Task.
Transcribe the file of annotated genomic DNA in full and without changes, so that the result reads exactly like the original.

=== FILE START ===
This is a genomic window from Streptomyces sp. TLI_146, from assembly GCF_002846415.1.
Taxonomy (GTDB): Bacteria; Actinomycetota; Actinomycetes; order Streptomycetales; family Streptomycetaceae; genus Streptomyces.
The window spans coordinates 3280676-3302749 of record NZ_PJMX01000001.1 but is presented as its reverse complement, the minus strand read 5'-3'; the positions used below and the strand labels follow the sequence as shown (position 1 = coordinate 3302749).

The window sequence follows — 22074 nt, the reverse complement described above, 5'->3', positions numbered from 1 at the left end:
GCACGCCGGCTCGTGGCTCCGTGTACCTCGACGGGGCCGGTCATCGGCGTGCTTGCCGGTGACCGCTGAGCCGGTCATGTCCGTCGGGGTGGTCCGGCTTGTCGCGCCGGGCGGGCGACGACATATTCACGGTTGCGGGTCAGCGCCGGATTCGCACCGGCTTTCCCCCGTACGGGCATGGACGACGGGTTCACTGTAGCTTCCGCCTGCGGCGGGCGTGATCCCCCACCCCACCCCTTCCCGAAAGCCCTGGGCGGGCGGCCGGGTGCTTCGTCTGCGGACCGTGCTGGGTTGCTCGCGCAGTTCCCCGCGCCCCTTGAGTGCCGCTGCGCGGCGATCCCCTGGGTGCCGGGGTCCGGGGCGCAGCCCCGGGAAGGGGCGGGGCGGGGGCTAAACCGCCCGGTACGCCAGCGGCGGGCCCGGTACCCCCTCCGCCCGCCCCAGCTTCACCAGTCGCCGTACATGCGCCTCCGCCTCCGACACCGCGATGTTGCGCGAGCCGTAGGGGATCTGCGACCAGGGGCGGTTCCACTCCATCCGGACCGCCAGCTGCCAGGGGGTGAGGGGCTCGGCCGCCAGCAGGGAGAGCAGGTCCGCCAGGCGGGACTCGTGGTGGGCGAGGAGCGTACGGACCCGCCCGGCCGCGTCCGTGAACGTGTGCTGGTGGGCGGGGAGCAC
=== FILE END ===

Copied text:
This is a genomic window from Streptomyces sp. TLI_146, from assembly GCF_002846415.1.
Taxonomy (GTDB): Bacteria; Actinomycetota; Actinomycetes; order Streptomycetales; family Streptomycetaceae; genus Streptomyces.
The window spans coordinates 3280676-3302749 of record NZ_PJMX01000001.1 but is presented as its reverse complement, the minus strand read 5'-3'; the positions used below and the strand labels follow the sequence as shown (position 1 = coordinate 3302749).

The window sequence follows — 22074 nt, the reverse complement described above, 5'->3', positions numbered from 1 at the left end:
GCACGCCGGCTCGTGGCTCCGTGTACCTCGACGGGGCCGGTCATCGGCGTGCTTGCCGGTGACCGCTGAGCCGGTCATGTCCGTCGGGGTGGTCCGGCTTGTCGCGCCGGGCGGGCGACGACATATTCACGGTTGCGGGTCAGCGCCGGATTCGCACCGGCTTTCCCCCGTACGGGCATGGACGACGGGTTCACTGTAGCTTCCGCCTGCGGCGGGCGTGATCCCCCACCCCACCCCTTCCCGAAAGCCCTGGGCGGGCGGCCGGGTGCTTCGTCTGCGGACCGTGCTGGGTTGCTCGCGCAGTTCCCCGCGCCCCTTGAGTGCCGCTGCGCGGCGATCCCCTGGGTGCCGGGGTCCGGGGCGCAGCCCCGGGAAGGGGCGGGGCGGGGGCTAAACCGCCCGGTACGCCAGCGGCGGGCCCGGTACCCCCTCCGCCCGCCCCAGCTTCACCAGTCGCCGTACATGCGCCTCCGCCTCCGACACCGCGATGTTGCGCGAGCCGTAGGGGATCTGCGACCAGGGGCGGTTCCACTCCATCCGGACCGCCAGCTGCCAGGGGGTGAGGGGCTCGGCCGCCAGCAGGGAGAGCAGGTCCGCCAGGCGGGACTCGTGGTGGGCGAGGAGCGTACGGACCCGCCCGGCCGCGTCCGTGAACGTGTGCTGGTGGGCGGGGAGCAC